Lithium – Who Uses It – and Lithium Uses

On June 16, 2011 Chemtell announced that there will be a 20% price increase for its lithium salts, including lithium carbonate, lithium hydroxide, lithium chloride, and increases on battery grade lithium metal. This price increase caused a concern for those buyers of lithium in terms of how the price increase will play out with their customers and ultimately their business. But who buys lithium carbonate, lithium hydroxide, lithium chloride, and battery grade lithium metal? To understand the market segment for lithium we need to understand where lithium comes from, where it is used and why it is used.

Lithium was first discovered through a chain of events and a number of scientists. Near the end of the 18th century the mineral petalite was discovered by the Brazilian scientist José Bonifácio de Andrada e Silva. Then in 1817 Johan August Arfvedson, while conducting an analysis of petalite ore, Arfvedson discovered lithium in the minerals spodumene and lepidolite. Then C.G. Gmelin observed in 1818 that lithium salts produce flames that are bright red yet neither Gmelin nor Arfvedson were able to isolate the element itself from lithium salts. A few years later the lithium was isolated by W.T. Brande and Sir Humphrey Davy by the electrolysis of lithium oxide and then in 1855, Bunsen and Mattiessen isolated large quantities of the metal by the electrolysis of lithium chloride.

Lithium does not naturally occur as a free metal, and thankfully so, due to its high reactivity. Thus lithium being a compound of must be extracted and processed before it can be put into use. Lithium is naturally found in the universe, sun, meteorites, crustal rocks, sea water, streams, and humans (a 200 lb man has 0.0027% of lithium in his body). Large lithium deposits are known all around the world and are most notably found in spodumene, lepidolite, petalite, and amblygonite.

Lithium being a metal with the highest specific heat of any solid element is used frequently in heat transfer applications. Lithium is used in various nuclear applications, as a battery anode material (high electrochemical potential) and lithium compounds are used in dry cells and storage batteries. Lithium is also used in the manufacturing of high strength glasses and ceramics, and lithium carbonate is also used as drug to treat manic-depressive disorders. Lithium stearate is mixed with oils to make all-purpose and high-temperature lubricants. Lithium hydroxide is used to absorb carbon dioxide in space vehicles. Lithium is alloyed with aluminum, copper, manganese, and cadmium to make high performance alloys for aircraft. Lithium is used a component for railroad car bearings, and lithium is also used as part of a reagent compound.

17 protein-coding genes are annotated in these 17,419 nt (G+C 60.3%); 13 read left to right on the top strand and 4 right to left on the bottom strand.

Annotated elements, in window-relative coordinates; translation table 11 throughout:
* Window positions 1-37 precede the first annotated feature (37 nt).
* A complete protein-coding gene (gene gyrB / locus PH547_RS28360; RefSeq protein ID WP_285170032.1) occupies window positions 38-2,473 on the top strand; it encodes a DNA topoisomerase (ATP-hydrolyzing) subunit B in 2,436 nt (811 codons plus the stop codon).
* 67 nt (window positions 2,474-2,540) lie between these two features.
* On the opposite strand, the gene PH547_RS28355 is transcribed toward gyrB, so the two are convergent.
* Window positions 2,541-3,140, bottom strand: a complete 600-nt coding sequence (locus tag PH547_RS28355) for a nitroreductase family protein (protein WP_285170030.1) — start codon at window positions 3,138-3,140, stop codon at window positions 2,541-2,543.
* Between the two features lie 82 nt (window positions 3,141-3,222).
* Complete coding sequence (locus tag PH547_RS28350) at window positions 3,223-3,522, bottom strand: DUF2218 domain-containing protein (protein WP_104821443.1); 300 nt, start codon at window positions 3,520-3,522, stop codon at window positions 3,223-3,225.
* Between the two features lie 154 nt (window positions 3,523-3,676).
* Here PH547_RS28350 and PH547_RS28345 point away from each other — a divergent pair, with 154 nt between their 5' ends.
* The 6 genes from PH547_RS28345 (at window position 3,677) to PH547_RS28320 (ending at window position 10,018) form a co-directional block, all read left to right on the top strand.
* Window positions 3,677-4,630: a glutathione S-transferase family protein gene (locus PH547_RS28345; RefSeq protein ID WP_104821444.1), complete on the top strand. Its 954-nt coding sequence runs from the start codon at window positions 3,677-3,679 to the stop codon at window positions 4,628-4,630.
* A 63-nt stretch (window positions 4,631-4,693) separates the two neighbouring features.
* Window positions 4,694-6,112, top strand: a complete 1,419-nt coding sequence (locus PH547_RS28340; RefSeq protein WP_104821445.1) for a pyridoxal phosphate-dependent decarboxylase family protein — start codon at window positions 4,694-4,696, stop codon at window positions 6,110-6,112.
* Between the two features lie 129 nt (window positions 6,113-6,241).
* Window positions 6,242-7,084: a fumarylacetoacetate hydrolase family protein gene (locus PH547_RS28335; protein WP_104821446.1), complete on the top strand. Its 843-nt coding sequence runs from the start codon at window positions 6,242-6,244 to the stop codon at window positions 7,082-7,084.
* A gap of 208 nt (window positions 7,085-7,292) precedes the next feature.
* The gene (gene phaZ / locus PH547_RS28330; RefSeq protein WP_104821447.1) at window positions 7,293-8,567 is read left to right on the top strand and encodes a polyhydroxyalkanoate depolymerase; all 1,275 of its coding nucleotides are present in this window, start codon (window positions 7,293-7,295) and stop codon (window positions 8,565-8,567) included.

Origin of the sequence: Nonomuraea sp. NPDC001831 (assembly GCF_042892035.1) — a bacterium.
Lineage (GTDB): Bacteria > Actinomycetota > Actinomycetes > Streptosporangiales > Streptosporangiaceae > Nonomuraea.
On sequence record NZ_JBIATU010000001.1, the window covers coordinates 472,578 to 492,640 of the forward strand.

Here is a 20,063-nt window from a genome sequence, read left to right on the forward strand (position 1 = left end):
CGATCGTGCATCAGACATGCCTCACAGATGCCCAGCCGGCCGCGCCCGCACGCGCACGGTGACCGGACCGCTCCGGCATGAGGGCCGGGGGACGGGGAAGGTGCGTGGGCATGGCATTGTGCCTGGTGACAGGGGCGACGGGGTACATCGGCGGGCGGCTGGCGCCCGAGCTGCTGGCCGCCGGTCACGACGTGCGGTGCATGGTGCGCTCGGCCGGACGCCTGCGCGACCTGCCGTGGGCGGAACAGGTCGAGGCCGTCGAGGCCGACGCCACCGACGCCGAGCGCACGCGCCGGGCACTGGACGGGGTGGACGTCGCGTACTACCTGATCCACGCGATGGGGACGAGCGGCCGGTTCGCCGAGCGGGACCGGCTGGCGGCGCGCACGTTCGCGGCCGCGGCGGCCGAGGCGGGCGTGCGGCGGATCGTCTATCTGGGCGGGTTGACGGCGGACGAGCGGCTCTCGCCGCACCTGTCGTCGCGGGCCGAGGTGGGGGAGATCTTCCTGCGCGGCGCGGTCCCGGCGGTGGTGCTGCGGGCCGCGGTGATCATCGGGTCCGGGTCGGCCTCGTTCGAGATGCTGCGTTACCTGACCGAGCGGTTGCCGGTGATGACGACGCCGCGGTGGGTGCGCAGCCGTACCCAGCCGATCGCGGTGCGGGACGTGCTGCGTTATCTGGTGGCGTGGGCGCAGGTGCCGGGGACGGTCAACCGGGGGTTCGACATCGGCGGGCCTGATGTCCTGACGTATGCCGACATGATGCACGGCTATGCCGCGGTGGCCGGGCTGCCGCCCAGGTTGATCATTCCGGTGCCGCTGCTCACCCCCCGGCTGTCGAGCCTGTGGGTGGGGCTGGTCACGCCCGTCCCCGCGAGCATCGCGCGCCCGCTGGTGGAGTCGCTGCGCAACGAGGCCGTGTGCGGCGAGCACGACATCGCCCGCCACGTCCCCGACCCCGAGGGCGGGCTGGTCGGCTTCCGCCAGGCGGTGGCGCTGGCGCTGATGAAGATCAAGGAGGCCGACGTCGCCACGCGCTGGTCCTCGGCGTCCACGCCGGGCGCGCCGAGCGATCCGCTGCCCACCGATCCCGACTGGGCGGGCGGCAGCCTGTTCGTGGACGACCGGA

In what type of applications is lithium being used today? When we look at the broad spectrum of how and where lithium is used we find that lithium compounds are used in the production, processing and manufacturing of:

  • glass, ceramics, and aluminum (in fact 50% of all lithium is used for this purpose);
  • batteries;
  • pharmaceuticals;
  • air treatment;
  • continuous casting;
  • lubricants and greases;
  • rubber and thermoplastics;
  • rocket propellants;
  • vitamin A synthesis;
  • underwater buoyancy devices;
  • to form strong, light-weight alloys (an alloy is a mixture of metals)
  • as medicine to treat gout (an inflammation of joints) and to treat serious mental illness (bi-polar and manic-depressive disorders );
  • railroad car bearings;
  • and as a reagent compound